Founded in 1753, the British Museum’s remarkable collection spans over two million years of human history. Enjoy a unique comparison of the treasures of world cultures under one roof, centred around the magnificent Great Court.
World-famous objects such as the Rosetta Stone, Parthenon sculptures, and Egyptian mummies are visited by up to six million visitors per year. In addition to the vast permanent collection, the museum’s special exhibitions, displays and events are all designed to advance understanding of the collection and cultures they represent.
Museum galleries are open daily 10.00–17.30, and most are open until 20.30 on Fridays. Closing starts from 17.20 (20.20 on Fridays).
Closed: 24-26 December
The Museum is closed on 1 January and 24, 25, 26 December.
Admission is free to all visitors. Charges may apply for special exhibitions and events.
Archaeology, Archives, Coins and Medals, Costume and Textiles, Decorative and Applied Art, Fine Art, Medicine, Music, Science and Technology, Social History, Weapons and War, World Cultures
Defacing the past: damnation and desecration in imperial Rome
- 13 October 2016 — 7 May 2017 *on now
Discover Roman history from a different perspective. This display presents coins and other objects that were defaced, either to condemn the memory of deceased Roman emperors or to undermine the power of living ones.
Like many rulers, Roman emperors used inscriptions, sculptures and coins to project their authority. But the imperial image could be outraged and subverted for political and religious reasons. The memory of Roman emperors and high-ranking officials could be officially condemned after their death through a process known as ‘damnatio memoriae’, meaning that a person’s memory was attacked and largely erased. This was particularly true if rulers were overthrown or executed. Their names were erased and their portraits defaced. Imperial images were also mutilated and destroyed by Rome’s enemies to contest the imperial authority.
The display features a selection of coins, inscriptions, sculptures and papyri that show images and symbols of power being subverted in antiquity. It also includes examples from Egypt, Mesopotamia and Greece, showing that the Romans were continuing a long tradition of desecration of rulers.
From Sejanus in the rule of Tiberius to the decadent Caligula and Nero, and from the disastrous Domitian and Commodus to the soldier emperors of the later empire, follow Roman history from the view of the defacer.
- Family friendly
South Africa: 3 million years of art
- 27 October 2016 — 26 February 2017 *on now
From the earliest examples of human curiosity and creativity to cutting-edge contemporary works, discover the fascinating history of South Africa through art.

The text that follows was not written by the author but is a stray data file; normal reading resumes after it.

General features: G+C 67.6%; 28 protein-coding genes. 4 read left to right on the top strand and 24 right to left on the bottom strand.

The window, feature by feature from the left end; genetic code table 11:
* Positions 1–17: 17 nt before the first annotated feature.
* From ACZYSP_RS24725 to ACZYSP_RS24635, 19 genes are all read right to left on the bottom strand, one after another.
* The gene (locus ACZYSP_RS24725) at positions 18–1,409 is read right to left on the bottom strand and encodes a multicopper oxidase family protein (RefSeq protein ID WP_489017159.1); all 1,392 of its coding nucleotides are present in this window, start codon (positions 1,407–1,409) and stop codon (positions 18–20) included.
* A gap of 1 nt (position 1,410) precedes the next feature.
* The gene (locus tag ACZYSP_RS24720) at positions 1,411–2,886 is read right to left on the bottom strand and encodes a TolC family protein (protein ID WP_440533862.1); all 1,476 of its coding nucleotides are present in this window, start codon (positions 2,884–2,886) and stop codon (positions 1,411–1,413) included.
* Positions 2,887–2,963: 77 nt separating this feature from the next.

In this exhibition a diverse range of art from across the ages tells a story that stretches back to the Early Stone Age. From rock art made by the country’s earliest peoples to works by South African artists at the forefront of contemporary art, the exhibition features beautiful and important works, which illustrate South Africa’s rich history.
- Family friendly
Adults £12, under 16s free
The American Dream: pop to the present
- 9 March — 18 June 2017
The past six decades have been among the most dynamic and turbulent in US history, from JFK’s assassination, Apollo 11 and Vietnam to the AIDS crisis, racism and gender politics. Responding to the changing times, American artists produced prints unprecedented in their scale and ambition.
Starting with the explosion of pop art in the 1960s, the exhibition includes works by the most celebrated American artists. From Andy Warhol, Jasper Johns and Robert Rauschenberg to Ed Ruscha, Kara Walker and Julie Mehretu – all boldly experimented with printmaking. Experience this extraordinary history through their eyes.
Taking inspiration from the world around them – billboard advertising, global politics, Hollywood and household objects – American artists created highly original prints to rival their paintings and sculptures. Printmaking brought their work to a much wider and more diverse audience.
The sheer inventiveness and technical ingenuity of their prints reflects America’s power and influence during this period. Many of these works also address the deep divisions in society that continue to resonate with us today – there are as many American dreams as there are Americans.
This exhibition presents the Museum’s outstanding collection of modern and contemporary American prints for the first time. These will be shown with important works from museums and private collections around the world.
- Family friendly
National Art Pass: £8.25
Under 16s and disabled persons' carers free
Babel, babbling and the British Museum
- 26 November 2041 1:15-2pm
A gallery talk by Irving Finkel, British Museum.
Gallery talks last 45 minutes.
They are given by Museum staff or guest speakers and are suitable for all levels of knowledge.
British Museum Webquests
Webquests are online activities for children, using the collections of nine national museums and galleries.
The Games at Olympia
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